Friday, December 4, 2009

Atoms Colliding

Sam Wagstaff.   You probably don't know his name, unless you're in the art world. 

Robert Mapplethorpe.   Maybe his name rings a bell, when you think of iconic and very controversial gay imagery. 

They were two men, who connected during a raw and exciting time.   Wagstaff, born with a pedigree and the privlieges that come with such circumstances, and Mapplethorpe his polar opposite, smashed together like two atoms, and the resulting blast shook the 70s and beyond. 

I watched, "Black, White and Gray: A Portrait of Sam Wagstaff and Robert Mapplethorpe" the other night and was enthralled.   It's an amazing true life story about two men, who likely would never have been remembered for much if they hadn't met.   

While many recognize Robert Mapplethorpe as the photographer of explicit subject matter mostly pertaining to gay bondage themes, many don't recognize Sam Wagstaff at all even though he is responsible for shaping and setting the standard for photographic art collecting the world over.   These two men had incredible backstories and when they met, and began a relationship it was amazing.  Of course it took place in the 70s and 80s, and it was in NYC  during a time when gay life was much different...much freer, and raw in some respects than it is now.   The film is FANTASTIC.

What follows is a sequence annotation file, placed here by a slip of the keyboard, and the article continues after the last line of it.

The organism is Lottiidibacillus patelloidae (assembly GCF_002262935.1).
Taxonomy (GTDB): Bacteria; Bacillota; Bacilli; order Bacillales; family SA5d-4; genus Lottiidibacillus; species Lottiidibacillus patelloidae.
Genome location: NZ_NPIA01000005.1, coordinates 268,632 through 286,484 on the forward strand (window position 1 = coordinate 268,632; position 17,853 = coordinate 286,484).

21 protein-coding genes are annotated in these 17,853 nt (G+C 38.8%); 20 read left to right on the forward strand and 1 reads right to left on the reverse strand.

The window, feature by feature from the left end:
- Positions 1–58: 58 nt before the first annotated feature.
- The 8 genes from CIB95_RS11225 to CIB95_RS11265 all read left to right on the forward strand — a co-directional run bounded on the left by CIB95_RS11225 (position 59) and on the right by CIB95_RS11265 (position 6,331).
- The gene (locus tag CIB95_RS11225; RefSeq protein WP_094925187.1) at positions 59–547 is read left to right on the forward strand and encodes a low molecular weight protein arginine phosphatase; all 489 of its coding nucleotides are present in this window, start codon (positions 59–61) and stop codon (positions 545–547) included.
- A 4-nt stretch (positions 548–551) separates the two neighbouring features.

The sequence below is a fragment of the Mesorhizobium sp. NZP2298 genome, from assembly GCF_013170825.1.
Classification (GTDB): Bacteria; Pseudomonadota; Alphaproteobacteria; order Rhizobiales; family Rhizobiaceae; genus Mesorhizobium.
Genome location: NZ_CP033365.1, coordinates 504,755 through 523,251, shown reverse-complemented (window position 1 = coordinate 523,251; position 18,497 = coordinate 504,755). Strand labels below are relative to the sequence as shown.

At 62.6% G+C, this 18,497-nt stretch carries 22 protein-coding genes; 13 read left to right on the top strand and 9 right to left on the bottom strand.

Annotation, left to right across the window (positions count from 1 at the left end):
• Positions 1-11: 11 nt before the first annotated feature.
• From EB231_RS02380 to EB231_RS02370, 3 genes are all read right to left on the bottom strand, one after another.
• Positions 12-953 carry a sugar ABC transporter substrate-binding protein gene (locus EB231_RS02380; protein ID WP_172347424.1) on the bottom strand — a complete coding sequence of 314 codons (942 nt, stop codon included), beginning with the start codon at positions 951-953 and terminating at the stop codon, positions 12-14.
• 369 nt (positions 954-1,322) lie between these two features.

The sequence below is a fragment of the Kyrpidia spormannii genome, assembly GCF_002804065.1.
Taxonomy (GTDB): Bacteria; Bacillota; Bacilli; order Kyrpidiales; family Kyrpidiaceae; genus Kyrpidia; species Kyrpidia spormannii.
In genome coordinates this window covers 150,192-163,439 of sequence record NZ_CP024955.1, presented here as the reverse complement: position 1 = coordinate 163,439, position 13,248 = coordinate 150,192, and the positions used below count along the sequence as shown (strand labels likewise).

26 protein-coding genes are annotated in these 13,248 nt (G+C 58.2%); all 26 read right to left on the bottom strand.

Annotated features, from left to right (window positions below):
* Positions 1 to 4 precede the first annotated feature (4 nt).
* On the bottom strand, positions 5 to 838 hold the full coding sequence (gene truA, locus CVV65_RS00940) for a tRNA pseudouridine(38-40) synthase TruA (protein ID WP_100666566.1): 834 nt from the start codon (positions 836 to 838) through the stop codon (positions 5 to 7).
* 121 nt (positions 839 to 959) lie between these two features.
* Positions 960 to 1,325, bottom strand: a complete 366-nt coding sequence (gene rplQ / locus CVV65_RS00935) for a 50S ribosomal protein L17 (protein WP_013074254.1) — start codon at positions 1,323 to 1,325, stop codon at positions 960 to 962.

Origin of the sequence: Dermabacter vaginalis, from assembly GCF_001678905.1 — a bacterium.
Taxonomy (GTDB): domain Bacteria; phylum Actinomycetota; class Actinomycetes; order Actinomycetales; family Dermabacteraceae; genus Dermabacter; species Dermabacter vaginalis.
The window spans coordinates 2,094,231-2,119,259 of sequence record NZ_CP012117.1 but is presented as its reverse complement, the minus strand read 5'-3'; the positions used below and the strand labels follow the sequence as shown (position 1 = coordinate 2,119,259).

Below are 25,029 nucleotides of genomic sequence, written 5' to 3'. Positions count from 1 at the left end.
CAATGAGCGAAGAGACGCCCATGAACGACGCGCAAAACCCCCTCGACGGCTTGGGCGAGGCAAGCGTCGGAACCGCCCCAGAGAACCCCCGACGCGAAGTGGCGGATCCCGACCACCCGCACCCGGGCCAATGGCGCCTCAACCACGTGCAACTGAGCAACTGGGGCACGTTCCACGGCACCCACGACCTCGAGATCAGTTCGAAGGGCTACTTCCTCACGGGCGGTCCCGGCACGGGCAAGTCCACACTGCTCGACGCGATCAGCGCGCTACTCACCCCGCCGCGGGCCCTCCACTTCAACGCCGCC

If you haven't seen "Black, White and Gray: A Portrait of Sam Wagstaff and Robert Mapplethorpe"  you really should.   I watched it free at which is a spectaular free (and legitimate!) movie site where you can watch scads of documentaries and films for free. 


Kevin said...

i've heard of this!

you just made it sound even more i'll def. have to see it!

Brooke Santor said...

I rented this online and I could have watched it for free???? You are righ it was amazing.

Wonder Man said...


markwagnal said...

I am going to have to watch this. I actually remember seeing a Mapplethorpe exhibit at the Whitney when I was a freshman in college.

Scotty Farrell said...

Maplethorpe took amazing pictures. It is a very interesting story.

Lawrence said...

Not a big art fan here but it is a kick to see what life was like in those times. Great post and thanks for the link.

Powered by Blogger